I've attended a small workshop/seminar in Bergen (at IFT) about nVidia CUDA and its use in the ALICE project at CERN. The goal for me and the other students from Vestfold University College was to get a concrete task for our senior project and to get up to speed on some of the things we need to get started.
The three days were heavily packed with information, so this will just be a tiny tiny summary. I will probably write up some posts explaining some parts in more detail later. If I can get a hold of the presentations given I will link them here.
Why parallelize and why GPGPU?
Computing units does not scale simply by frequency anymore so we need to parallelize to increase performance. GPUs are commodity hardware designed for massive parallelism driven forward by a huge consumer market in 3D graphics => provides high performance, low cost, is flexible and easy to use compared to DSP, FPGA, custom vector CPUs etc.
The Nvidia CUDA platform
Describes the underlying hardware platform and a concept for accessing this from a high level language (C with some C++ and custom extensions). Current generation has approx 200 stream processors and is designed to have several thousand threads running at the same time. There are cards especially for GP-computing (Tesla-series), but for a lot of computations the high end GeForce cards are good enough. Practically all newer GPUs from nVidia is CUDA capable, all the way from the Ion found in netbooks/net-tops.
CUDA programming model
Functions called kernels are executed on the device. All threads will run this same code, differentiation on which threads do what is done by using their IDs in statements. Threads are grouped into blocks, blocks are grouped into grids. The number of threads/blocks is specified on kernel invocation and used for scaling to different devices. Memory is divided into several parts, each of which needs be handled manually. Device <=> host transfers is also done manually.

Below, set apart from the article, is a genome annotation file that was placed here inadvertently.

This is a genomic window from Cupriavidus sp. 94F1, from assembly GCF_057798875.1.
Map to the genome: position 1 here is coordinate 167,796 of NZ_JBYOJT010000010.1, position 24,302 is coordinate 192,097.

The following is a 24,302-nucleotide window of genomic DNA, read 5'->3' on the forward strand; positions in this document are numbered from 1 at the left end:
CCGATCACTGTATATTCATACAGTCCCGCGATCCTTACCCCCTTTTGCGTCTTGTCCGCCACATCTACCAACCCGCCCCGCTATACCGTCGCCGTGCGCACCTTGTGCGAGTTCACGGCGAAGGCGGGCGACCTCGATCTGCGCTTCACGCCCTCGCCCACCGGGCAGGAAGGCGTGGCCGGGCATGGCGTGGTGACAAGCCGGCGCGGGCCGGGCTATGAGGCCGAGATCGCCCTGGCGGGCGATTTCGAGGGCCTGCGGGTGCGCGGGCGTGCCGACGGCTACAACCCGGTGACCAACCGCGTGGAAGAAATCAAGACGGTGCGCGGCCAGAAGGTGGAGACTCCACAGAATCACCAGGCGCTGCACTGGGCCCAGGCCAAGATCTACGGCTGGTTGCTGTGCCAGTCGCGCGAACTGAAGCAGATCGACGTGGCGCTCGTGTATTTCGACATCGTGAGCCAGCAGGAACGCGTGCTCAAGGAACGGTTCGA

The TPC and HLT in ALICE.
Incredibly high data rates, not feasible or wanted to store all raw data => some processing/analysis needs to be done in real-time ("online"). This can be done now using a large cluster of machines (the HLT). Using GPUs will allow this cluster to consist of a smaller number of nodes => cheaper and will free resources for other things like offline analysis.
Optimizing CUDA code.
Calculations are fast, (global) memory is slow => Focus on reducing and optimizing memory access. Designed for massive parallelism => make sure your problem sizes are big enough and that you're split the problem in a good way.
Basically the CUDA model + vendor/platform independence - C++ features, otherwise only minor differences => Should be easy to port to and understand when you know CUDA. Implementations on the way, also for CPUs (x86 with SSE and Cell) and DSPs (Texas Instruments). Likely to be a good candidate for scientific computing in the future.
CUDA-ified tracking code
We had a look at how CUDA has been implemented to do a task within the AliRoot framework used in the HLT allready. Some concept mismatches leads to having to wrap code in somewhat ugly ways. Further uglified/complicated by the fact that the same code should be able to run on either the CPU or GPU.
Our task: Vertex finding
More about this in a later post!
I brought a camera along, but as I'm not used to having one with me I completely forgot to take pictures. We did get to see Bergen a little bit, tho we spent most of our time on the CUDA/CERN stuff.
And there was rain. Every day, all day pretty much. Not sure how I'd cope with that if I lived there.